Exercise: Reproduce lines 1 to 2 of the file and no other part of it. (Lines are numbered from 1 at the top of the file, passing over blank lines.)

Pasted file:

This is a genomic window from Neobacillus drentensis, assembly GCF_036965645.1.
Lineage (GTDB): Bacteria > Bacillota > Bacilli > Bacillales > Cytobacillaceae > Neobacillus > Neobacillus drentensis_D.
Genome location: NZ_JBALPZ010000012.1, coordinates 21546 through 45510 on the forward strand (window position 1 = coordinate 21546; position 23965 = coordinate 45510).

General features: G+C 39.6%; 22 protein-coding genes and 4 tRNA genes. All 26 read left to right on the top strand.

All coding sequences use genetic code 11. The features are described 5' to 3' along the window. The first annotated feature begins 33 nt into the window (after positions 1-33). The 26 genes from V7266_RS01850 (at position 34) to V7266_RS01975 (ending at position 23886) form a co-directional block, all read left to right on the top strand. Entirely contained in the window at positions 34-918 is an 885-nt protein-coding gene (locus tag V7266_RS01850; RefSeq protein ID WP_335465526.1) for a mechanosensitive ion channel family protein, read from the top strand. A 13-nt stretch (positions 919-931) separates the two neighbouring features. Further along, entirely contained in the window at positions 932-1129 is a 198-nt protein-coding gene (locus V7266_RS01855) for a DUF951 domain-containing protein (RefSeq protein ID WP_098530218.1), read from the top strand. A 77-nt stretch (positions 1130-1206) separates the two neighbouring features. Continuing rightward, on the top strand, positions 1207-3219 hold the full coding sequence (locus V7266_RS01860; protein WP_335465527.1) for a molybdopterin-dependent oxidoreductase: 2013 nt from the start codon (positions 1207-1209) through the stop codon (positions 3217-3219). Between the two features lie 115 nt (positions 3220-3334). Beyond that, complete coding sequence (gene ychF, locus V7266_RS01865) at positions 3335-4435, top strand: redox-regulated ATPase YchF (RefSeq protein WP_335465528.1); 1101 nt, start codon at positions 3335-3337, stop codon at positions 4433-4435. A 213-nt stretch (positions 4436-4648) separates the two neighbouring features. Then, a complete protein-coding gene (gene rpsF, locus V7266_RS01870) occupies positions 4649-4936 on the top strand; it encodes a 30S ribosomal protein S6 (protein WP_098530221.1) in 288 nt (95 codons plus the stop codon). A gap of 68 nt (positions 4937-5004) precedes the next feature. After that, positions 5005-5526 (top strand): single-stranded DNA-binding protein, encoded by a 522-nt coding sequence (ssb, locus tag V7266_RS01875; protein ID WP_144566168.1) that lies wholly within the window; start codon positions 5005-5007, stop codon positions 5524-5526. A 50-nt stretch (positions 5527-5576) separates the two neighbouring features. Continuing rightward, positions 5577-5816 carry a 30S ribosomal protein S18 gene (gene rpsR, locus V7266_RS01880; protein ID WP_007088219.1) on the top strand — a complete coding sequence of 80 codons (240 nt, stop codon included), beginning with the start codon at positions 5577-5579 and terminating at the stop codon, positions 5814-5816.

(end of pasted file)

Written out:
This is a genomic window from Neobacillus drentensis, assembly GCF_036965645.1.
Lineage (GTDB): Bacteria > Bacillota > Bacilli > Bacillales > Cytobacillaceae > Neobacillus > Neobacillus drentensis_D.